One of the fascinating things about the Open Game License Wizards of the Coast introduced with the release of Dungeons & Dragons 3e back in 2000 is that it more or less guarantees that that that particular edition of D&D could legally remain in print forever. Indeed, Paizo's Pathfinder RPG is more or less just that -- 3e under a different name. Except for its trademarked name and a very small amount of IP (mostly iconic monsters, such as the mind flayer and beholder), any publisher can produce their own version of Dungeons & Dragons without having to ask WotC's permission or pay them one red cent for the privilege of doing so.
This is an entirely new situation. Neither 1e nor 2e, let alone OD&D or its descendants, was ever made open content and so, when a new edition was released, the previous edition effectively "died," which is to say, it had no legally permissible commercial support. Fans of those older editions had no choice but create their own material to share amongst themselves, which they did, often with great gusto. Still, I think it's fair to say that, especially in the days before the ubiquity of the Internet, it was very hard to recruit new players to an older edition of D&D once that edition went out of print. Thanks to the OGL, though, that need never be the case with 3e, provided someone is willing to publish it.
Interestingly, it also need never be the case with older editions either. One of the fascinating and unexpected twists of the opening up of 3e is that, because this edition, while different from previous editions, is nevertheless derived from them, enterprising people have been able to use 3e as the back door through which to retro-engineer early versions of the game, most notably the Moldvay/Cook Basic/Expert edition (in two distinct flavors) and 1e. (Perhaps unsurprisingly, no one has yet done this for 2e)
The whole reason why these "retro-clone" editions are possible is because the OGL basically amounted to WotC's admission that game mechanics are not copyrightable. This is pretty well established in law, as I understand it, but that never stopped TSR from legal bullying against third party publishers who tried to make a buck off of D&D by producing compatible products back in the day. WotC hoped that, by bringing third parties "inside the tent," so to speak, they could ensure better quality, greater compatibility, and -- perhaps most importantly -- feed sales of official D&D products.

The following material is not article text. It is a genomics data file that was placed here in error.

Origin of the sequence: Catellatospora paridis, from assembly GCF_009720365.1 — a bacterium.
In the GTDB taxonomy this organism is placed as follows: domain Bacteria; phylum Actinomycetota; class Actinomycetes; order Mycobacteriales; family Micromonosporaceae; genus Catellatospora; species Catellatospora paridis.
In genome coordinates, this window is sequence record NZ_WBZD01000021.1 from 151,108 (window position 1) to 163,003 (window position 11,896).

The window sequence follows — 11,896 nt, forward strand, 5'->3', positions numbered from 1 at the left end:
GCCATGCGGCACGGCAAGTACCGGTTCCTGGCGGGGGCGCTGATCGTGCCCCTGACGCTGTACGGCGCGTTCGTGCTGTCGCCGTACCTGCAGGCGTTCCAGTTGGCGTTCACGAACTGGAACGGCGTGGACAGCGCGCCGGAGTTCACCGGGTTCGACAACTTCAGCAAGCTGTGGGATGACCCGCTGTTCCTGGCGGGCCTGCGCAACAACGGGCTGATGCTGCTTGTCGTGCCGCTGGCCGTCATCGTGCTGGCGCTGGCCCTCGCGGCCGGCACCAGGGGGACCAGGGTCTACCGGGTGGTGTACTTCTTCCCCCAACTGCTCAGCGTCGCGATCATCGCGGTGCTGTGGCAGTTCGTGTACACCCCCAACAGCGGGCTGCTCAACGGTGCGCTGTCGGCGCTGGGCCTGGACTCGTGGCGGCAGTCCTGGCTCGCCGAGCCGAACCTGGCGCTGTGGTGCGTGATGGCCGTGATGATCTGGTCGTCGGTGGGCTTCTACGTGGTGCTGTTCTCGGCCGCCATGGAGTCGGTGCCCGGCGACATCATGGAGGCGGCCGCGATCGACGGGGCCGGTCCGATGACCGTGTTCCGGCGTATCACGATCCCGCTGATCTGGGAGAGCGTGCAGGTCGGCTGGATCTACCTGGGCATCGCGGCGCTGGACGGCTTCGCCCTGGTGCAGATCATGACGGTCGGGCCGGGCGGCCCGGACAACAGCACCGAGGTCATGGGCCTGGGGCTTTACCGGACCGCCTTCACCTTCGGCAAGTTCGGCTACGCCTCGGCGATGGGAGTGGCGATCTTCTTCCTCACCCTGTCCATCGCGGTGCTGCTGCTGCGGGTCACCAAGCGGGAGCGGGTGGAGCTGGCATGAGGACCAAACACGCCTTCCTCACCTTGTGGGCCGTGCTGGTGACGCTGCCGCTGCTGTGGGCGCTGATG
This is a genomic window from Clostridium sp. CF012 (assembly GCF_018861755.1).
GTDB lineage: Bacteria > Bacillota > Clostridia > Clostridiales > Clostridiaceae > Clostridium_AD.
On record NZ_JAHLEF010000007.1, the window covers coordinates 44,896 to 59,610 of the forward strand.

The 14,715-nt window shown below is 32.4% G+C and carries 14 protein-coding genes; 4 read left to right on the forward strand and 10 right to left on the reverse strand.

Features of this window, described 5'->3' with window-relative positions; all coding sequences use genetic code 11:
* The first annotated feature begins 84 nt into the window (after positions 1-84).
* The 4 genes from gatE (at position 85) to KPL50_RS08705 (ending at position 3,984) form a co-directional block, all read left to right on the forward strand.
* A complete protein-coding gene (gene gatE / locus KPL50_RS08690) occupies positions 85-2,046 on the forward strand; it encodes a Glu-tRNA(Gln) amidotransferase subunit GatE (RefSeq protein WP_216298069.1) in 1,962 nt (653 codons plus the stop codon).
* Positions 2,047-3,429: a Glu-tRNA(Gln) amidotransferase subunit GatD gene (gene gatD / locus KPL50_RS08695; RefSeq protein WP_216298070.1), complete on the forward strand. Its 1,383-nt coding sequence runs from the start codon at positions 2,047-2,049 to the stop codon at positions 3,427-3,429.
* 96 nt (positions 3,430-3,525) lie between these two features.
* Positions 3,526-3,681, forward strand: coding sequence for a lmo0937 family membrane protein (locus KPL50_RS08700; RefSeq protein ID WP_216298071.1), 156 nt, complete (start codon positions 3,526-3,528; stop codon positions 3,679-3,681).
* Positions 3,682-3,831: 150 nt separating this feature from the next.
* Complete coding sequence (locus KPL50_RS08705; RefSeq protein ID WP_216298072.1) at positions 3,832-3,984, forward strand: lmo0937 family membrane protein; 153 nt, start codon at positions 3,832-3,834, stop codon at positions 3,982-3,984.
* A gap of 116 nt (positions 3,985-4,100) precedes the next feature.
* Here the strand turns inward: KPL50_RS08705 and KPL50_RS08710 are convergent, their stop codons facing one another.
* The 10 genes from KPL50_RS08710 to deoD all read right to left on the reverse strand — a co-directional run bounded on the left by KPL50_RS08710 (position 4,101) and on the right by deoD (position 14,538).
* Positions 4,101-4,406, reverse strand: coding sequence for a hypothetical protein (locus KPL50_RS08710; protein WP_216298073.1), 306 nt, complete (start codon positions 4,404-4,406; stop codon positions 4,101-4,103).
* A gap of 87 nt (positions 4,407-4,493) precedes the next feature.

Exactly how well the OGL succeeded on any of these points is a matter of some debate even eight years later, but it's clear that the most lasting effect of the OGL has been to inspire others to try and recreate retr0-clones of other beloved games from the 70s and 80s. I can't even begin to list all the ones I've encountered, but the ones of most interest to me are Mutant Future (a Gamma World clone) and DoubleZero (a James Bond 007 clone). I have no idea how Gary Gygax felt about OSRIC, but I do know that David "Zeb" Cook approves of the retro-clone of his Conan RPG, known as ZeFRS. James Ward, creator of Gamma World, has publicly spoken out against retro-clones, which he considers theft. I'm not sure that his position has much merit either philosophically or legally, but it's still fascinating to note that there's still a difference of opinion regarding the nature of these games.
As for me, I'm generally in favor of retro-cloning, if only because it theoretically ensures that the great RPGs of the past are not lost to future generations because some megacorporation has locked the rights away in a vault somewhere "just in case" they can squeeze some more money out of them at some future date. I'm increasingly of the opinion that the future of this hobby depends ever more on us than it does on game companies, some of whom have sadly turned RPGs into IP mines for novels and video games rather than into "products of your imagination," as the old TSR ads used to proclaim. I'm a big believer in do-it-yourself-ism and the retro-clone movement is all about that. I can't help but admire these guys for what they're doing, because they're quite literally preserving both the past and the future of our hobby.